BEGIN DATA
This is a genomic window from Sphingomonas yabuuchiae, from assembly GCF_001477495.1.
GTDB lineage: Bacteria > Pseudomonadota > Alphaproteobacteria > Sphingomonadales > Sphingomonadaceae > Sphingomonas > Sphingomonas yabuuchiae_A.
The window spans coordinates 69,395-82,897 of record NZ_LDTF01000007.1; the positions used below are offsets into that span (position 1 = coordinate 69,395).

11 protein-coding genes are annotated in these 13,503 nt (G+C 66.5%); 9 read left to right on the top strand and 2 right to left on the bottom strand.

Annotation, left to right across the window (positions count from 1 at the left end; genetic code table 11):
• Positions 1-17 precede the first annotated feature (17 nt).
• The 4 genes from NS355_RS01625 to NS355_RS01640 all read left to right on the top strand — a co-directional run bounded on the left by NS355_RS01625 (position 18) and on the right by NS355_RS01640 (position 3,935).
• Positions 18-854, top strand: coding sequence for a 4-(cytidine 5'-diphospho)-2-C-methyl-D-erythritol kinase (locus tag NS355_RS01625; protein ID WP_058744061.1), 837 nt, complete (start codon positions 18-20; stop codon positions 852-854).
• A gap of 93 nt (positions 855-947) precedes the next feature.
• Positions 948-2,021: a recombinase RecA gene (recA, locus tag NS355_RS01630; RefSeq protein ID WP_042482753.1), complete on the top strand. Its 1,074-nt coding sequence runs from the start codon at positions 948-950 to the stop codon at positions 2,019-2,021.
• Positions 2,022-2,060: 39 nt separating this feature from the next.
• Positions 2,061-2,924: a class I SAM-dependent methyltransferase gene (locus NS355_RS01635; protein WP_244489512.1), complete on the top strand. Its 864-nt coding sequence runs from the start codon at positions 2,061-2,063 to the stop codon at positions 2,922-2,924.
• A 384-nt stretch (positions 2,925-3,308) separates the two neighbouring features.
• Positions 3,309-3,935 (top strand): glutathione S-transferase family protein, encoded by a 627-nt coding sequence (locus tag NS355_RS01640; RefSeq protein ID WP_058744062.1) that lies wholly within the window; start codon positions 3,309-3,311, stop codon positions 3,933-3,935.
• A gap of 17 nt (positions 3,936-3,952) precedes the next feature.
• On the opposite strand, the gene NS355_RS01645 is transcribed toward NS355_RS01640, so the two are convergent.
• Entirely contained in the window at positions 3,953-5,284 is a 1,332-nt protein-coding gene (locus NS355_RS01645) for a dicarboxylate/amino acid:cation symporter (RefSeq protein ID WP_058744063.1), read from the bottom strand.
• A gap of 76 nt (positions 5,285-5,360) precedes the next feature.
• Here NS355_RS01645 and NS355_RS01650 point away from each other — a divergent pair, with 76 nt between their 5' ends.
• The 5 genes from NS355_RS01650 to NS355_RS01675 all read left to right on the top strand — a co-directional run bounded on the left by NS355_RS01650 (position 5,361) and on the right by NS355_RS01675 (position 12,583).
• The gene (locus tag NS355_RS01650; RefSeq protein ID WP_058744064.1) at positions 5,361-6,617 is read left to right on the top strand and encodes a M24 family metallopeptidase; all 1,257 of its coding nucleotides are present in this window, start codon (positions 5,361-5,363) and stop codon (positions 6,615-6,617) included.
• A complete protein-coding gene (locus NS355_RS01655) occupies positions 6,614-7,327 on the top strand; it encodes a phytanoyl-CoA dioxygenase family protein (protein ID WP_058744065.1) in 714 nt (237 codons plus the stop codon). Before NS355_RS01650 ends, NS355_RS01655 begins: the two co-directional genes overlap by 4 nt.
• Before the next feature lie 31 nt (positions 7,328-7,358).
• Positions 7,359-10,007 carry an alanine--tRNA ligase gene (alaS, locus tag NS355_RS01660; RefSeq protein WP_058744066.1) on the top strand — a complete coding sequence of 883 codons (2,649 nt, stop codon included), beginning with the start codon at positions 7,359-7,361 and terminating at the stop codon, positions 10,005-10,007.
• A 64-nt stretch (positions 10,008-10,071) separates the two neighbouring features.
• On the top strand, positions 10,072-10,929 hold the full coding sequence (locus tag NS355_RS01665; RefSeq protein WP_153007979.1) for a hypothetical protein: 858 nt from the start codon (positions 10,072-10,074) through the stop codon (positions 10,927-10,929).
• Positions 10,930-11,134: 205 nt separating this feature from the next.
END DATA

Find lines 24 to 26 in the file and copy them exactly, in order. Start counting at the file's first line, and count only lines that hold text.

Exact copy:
• Positions 7,359-10,007 carry an alanine--tRNA ligase gene (alaS, locus tag NS355_RS01660; RefSeq protein WP_058744066.1) on the top strand — a complete coding sequence of 883 codons (2,649 nt, stop codon included), beginning with the start codon at positions 7,359-7,361 and terminating at the stop codon, positions 10,005-10,007.
• A 64-nt stretch (positions 10,008-10,071) separates the two neighbouring features.
• On the top strand, positions 10,072-10,929 hold the full coding sequence (locus tag NS355_RS01665; RefSeq protein WP_153007979.1) for a hypothetical protein: 858 nt from the start codon (positions 10,072-10,074) through the stop codon (positions 10,927-10,929).